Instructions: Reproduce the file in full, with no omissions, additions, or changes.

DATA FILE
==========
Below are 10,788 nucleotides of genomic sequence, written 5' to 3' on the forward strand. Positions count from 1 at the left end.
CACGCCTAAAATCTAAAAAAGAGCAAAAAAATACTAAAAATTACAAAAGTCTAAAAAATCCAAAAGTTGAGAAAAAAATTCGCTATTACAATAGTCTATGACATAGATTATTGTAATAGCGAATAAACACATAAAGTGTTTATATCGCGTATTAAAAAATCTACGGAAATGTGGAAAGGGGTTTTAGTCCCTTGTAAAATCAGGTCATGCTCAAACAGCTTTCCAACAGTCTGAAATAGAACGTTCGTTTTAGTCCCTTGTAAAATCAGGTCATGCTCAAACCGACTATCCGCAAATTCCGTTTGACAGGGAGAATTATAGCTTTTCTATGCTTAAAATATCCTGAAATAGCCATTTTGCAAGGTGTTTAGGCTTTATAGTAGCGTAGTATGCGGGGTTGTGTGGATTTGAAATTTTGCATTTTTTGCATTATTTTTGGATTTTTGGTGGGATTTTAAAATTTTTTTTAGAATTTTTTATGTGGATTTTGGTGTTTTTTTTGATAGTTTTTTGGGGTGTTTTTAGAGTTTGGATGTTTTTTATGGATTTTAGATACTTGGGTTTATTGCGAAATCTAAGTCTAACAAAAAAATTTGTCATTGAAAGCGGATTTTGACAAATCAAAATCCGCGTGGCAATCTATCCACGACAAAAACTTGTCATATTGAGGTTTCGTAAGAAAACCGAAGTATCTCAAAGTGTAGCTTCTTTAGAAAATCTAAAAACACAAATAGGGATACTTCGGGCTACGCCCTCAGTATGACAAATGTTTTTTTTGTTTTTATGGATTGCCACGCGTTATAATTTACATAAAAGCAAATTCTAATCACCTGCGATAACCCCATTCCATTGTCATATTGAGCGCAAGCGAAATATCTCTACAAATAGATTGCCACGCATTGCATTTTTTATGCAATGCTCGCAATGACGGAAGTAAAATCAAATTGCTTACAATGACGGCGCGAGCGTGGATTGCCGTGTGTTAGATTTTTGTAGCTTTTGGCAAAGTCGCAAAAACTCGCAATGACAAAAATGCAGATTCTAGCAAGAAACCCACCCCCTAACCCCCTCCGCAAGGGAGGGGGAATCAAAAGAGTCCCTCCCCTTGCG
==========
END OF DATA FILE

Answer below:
Below are 10,788 nucleotides of genomic sequence, written 5' to 3' on the forward strand. Positions count from 1 at the left end.
CACGCCTAAAATCTAAAAAAGAGCAAAAAAATACTAAAAATTACAAAAGTCTAAAAAATCCAAAAGTTGAGAAAAAAATTCGCTATTACAATAGTCTATGACATAGATTATTGTAATAGCGAATAAACACATAAAGTGTTTATATCGCGTATTAAAAAATCTACGGAAATGTGGAAAGGGGTTTTAGTCCCTTGTAAAATCAGGTCATGCTCAAACAGCTTTCCAACAGTCTGAAATAGAACGTTCGTTTTAGTCCCTTGTAAAATCAGGTCATGCTCAAACCGACTATCCGCAAATTCCGTTTGACAGGGAGAATTATAGCTTTTCTATGCTTAAAATATCCTGAAATAGCCATTTTGCAAGGTGTTTAGGCTTTATAGTAGCGTAGTATGCGGGGTTGTGTGGATTTGAAATTTTGCATTTTTTGCATTATTTTTGGATTTTTGGTGGGATTTTAAAATTTTTTTTAGAATTTTTTATGTGGATTTTGGTGTTTTTTTTGATAGTTTTTTGGGGTGTTTTTAGAGTTTGGATGTTTTTTATGGATTTTAGATACTTGGGTTTATTGCGAAATCTAAGTCTAACAAAAAAATTTGTCATTGAAAGCGGATTTTGACAAATCAAAATCCGCGTGGCAATCTATCCACGACAAAAACTTGTCATATTGAGGTTTCGTAAGAAAACCGAAGTATCTCAAAGTGTAGCTTCTTTAGAAAATCTAAAAACACAAATAGGGATACTTCGGGCTACGCCCTCAGTATGACAAATGTTTTTTTTGTTTTTATGGATTGCCACGCGTTATAATTTACATAAAAGCAAATTCTAATCACCTGCGATAACCCCATTCCATTGTCATATTGAGCGCAAGCGAAATATCTCTACAAATAGATTGCCACGCATTGCATTTTTTATGCAATGCTCGCAATGACGGAAGTAAAATCAAATTGCTTACAATGACGGCGCGAGCGTGGATTGCCGTGTGTTAGATTTTTGTAGCTTTTGGCAAAGTCGCAAAAACTCGCAATGACAAAAATGCAGATTCTAGCAAGAAACCCACCCCCTAACCCCCTCCGCAAGGGAGGGGGAATCAAAAGAGTCCCTCCCCTTGCG